Who said what now?
It’s fun to see our reputation precede us. Just like seeing the Hollywood trucks block off a road for a film production, we like seeing our city with a light shined upon it. So, let’s take a gander at the headlines from around the country and globe to see what’s being said.
Documenting Black New Orleans
Within less than five seconds, one can realize upon viewing Patrick Melon’s photographs that his photographs capture far more than any word could do the lens justice. “Vice” took note of the man seeking to document the “last remaining vestiges of old New Orleans” and thrust him and his work into a national spotlight, receiving a whole new bank of praise and intrigue. Vice’s piece mentioned the struggles of black New Orleanian culture being lost after Hurricane Katrina, noting the loss of the black population and the rise of short-term rentals changing neighborhoods. Melon’s focus is to record the culture before it and himself are gone. “I won’t be here for too long. This isn’t a neighborhood anymore. This is a goddamn hotel district,” he said of his neighborhood.
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recently i sat down with @liampierce22 to discuss my experiences photographing secondlines and new orleans in general for @vice and i must say that for one it feels spectacular to be considered a voice for my community. as beautiful as the city is, i constantly hear and get messages from people about wanting to see/move to new orleans etc and i fully support that because in my personal (biased) opinion it’s the best city in the world. what i do want people to consider is there are several forces contributing to a complete restructuring of the city, namely gentrification, that are pushing the residents that made the culture so many people adore further and further outside of the city. as a photographer i task myself with capturing what is happening around new orleans and its changing face, no matter what that may look like. also, a special thanks to my brother @jamelshabazz for inspiring me so much to capture images of beautiful black and brown folk and for taking the time to share some words for the article. head to vice.com to read the full article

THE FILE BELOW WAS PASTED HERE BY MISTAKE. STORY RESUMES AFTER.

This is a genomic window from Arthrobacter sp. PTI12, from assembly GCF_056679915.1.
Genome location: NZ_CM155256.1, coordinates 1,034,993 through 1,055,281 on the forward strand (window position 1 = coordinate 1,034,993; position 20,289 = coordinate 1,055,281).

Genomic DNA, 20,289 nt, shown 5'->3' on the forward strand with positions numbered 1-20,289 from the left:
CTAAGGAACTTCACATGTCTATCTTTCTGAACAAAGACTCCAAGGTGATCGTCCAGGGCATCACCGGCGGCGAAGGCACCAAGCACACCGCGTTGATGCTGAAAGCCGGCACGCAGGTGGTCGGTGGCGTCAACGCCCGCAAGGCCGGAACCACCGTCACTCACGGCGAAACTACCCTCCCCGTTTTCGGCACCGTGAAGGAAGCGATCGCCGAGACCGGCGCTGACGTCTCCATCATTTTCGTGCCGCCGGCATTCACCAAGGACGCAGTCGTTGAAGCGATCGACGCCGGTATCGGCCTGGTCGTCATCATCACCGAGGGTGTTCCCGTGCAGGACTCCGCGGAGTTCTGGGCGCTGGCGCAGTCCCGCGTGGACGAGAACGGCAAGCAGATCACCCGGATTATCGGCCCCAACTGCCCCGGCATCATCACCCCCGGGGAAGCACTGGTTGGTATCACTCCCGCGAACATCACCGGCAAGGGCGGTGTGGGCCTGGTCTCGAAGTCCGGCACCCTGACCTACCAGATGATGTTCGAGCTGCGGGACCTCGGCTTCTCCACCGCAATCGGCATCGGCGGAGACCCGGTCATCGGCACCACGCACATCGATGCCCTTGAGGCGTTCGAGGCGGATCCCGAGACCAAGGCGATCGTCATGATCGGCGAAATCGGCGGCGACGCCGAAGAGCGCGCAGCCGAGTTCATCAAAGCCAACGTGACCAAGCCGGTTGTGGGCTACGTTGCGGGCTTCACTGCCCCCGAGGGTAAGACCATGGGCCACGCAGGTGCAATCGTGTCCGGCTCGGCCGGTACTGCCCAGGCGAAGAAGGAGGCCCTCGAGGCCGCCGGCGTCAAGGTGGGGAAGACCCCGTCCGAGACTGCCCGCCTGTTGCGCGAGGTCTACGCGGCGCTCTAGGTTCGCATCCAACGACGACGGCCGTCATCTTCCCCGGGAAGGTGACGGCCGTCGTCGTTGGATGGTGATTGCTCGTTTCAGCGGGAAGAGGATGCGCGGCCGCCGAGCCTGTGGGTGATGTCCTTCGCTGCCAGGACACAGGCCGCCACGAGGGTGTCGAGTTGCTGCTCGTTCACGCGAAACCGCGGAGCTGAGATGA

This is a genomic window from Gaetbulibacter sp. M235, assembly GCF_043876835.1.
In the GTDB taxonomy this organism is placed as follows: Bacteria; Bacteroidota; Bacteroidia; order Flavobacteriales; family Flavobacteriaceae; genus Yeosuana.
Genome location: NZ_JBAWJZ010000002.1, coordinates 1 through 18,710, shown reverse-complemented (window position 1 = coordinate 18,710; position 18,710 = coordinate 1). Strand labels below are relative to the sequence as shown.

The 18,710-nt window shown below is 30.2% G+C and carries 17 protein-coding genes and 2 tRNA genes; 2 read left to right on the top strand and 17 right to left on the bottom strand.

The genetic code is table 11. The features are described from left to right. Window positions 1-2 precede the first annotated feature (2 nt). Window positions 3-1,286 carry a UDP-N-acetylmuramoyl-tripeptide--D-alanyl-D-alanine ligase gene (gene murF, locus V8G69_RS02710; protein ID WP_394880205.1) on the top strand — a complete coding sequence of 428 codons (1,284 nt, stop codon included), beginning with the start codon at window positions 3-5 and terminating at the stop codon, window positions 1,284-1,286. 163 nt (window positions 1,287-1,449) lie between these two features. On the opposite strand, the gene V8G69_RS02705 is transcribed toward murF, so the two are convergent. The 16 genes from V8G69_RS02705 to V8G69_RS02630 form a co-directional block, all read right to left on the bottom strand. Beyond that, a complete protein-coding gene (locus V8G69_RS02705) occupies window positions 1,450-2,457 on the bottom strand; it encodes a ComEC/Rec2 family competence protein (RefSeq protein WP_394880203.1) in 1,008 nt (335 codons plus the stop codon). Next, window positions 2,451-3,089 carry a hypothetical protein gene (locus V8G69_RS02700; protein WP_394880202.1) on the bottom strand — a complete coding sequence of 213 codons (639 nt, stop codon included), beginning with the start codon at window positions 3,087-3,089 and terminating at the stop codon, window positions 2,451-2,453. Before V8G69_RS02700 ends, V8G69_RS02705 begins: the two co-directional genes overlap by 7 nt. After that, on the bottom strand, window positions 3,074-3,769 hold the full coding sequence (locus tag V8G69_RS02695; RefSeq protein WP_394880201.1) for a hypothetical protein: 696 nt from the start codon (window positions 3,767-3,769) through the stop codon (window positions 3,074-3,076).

Magazine Street … yes, we know. ALL the shops
This one seems obvious. The New York Times likes to gush about New Orleans. We get it. It’s why we live here. And all the news that was fit to print lately about the Crescent City went back to Magazine Street and let big spenders from the Big Apple know where to drop the bills. In a piece titled “Five Places To Shop in New Orleans,” the NYT basically took the nine-block stretch from Eighth Street to Amelia Street and highlighted five businesses. Included in the list were Funky Monkey for costuming needs and The French Library for children books.
Oysters To Save Louisiana?
With Louisiana’s coast eroding and a state of emergency declared to help save it, a proposed idea could make the world its oyster, with oysters … for the coast. A piece from across the pond news agency BBC explains how our marine mollusks can help the eroding coastline and encourage oyster growth. More coastline AND more oysters, you say? We’re in.
‘Sorry Bus Stops’: Music City vs Birthplace of Jazz
Some placements of bus stops can make a rider anxious. We know there are bad ones out there. StreetsblogUSA, a daily news site about reducing vehicle dependence, is holding an annual event to dishonor the city with the worst bus stop. Currently, Nashville and New Orleans are pitted against each other. And we have to agree, both stops look like they stop short of maintenance and pedestrians in mind. According to the site, a user from New Orleans posted a bus stops from Algiers on Sullen Place. The user claimed that riders stomp down weeds and lacks a sidewalk. And as the site notes, the road is aptly named due to the amount of disrepair the stop looks like it’s in. Nashville’s stop at least has the grass cut. We’ll have to see how this contest shakes out.